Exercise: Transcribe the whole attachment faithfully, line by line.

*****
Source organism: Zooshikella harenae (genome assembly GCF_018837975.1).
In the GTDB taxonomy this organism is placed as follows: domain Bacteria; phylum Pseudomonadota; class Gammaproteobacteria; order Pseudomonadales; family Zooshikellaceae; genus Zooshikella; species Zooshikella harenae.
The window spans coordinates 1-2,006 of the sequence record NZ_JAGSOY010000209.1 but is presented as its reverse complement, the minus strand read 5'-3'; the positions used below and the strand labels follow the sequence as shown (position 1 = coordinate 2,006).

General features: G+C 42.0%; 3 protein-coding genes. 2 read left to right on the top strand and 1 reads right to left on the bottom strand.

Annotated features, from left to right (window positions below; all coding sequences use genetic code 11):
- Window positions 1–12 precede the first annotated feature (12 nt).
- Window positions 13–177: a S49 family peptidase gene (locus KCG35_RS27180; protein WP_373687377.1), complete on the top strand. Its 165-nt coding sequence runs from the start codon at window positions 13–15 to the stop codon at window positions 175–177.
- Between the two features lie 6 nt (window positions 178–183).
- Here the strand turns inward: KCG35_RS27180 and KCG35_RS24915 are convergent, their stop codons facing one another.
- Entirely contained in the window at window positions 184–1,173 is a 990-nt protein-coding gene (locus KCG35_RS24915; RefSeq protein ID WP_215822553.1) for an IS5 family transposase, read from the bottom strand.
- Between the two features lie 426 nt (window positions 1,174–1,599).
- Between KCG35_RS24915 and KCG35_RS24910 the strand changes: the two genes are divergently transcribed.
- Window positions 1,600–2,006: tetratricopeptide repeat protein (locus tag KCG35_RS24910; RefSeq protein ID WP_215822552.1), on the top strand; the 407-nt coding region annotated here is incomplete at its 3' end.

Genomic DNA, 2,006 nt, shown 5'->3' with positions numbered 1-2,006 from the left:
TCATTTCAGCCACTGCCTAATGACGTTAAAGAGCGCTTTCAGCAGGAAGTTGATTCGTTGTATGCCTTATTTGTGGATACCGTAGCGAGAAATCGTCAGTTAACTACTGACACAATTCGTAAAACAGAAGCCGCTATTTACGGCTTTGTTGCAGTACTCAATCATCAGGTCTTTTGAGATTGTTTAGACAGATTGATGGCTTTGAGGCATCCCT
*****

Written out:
Source organism: Zooshikella harenae (genome assembly GCF_018837975.1).
In the GTDB taxonomy this organism is placed as follows: domain Bacteria; phylum Pseudomonadota; class Gammaproteobacteria; order Pseudomonadales; family Zooshikellaceae; genus Zooshikella; species Zooshikella harenae.
The window spans coordinates 1-2,006 of the sequence record NZ_JAGSOY010000209.1 but is presented as its reverse complement, the minus strand read 5'-3'; the positions used below and the strand labels follow the sequence as shown (position 1 = coordinate 2,006).

General features: G+C 42.0%; 3 protein-coding genes. 2 read left to right on the top strand and 1 reads right to left on the bottom strand.

Annotated features, from left to right (window positions below; all coding sequences use genetic code 11):
- Window positions 1–12 precede the first annotated feature (12 nt).
- Window positions 13–177: a S49 family peptidase gene (locus KCG35_RS27180; protein WP_373687377.1), complete on the top strand. Its 165-nt coding sequence runs from the start codon at window positions 13–15 to the stop codon at window positions 175–177.
- Between the two features lie 6 nt (window positions 178–183).
- Here the strand turns inward: KCG35_RS27180 and KCG35_RS24915 are convergent, their stop codons facing one another.
- Entirely contained in the window at window positions 184–1,173 is a 990-nt protein-coding gene (locus KCG35_RS24915; RefSeq protein ID WP_215822553.1) for an IS5 family transposase, read from the bottom strand.
- Between the two features lie 426 nt (window positions 1,174–1,599).
- Between KCG35_RS24915 and KCG35_RS24910 the strand changes: the two genes are divergently transcribed.
- Window positions 1,600–2,006: tetratricopeptide repeat protein (locus tag KCG35_RS24910; RefSeq protein ID WP_215822552.1), on the top strand; the 407-nt coding region annotated here is incomplete at its 3' end.

Genomic DNA, 2,006 nt, shown 5'->3' with positions numbered 1-2,006 from the left:
TCATTTCAGCCACTGCCTAATGACGTTAAAGAGCGCTTTCAGCAGGAAGTTGATTCGTTGTATGCCTTATTTGTGGATACCGTAGCGAGAAATCGTCAGTTAACTACTGACACAATTCGTAAAACAGAAGCCGCTATTTACGGCTTTGTTGCAGTACTCAATCATCAGGTCTTTTGAGATTGTTTAGACAGATTGATGGCTTTGAGGCATCCCT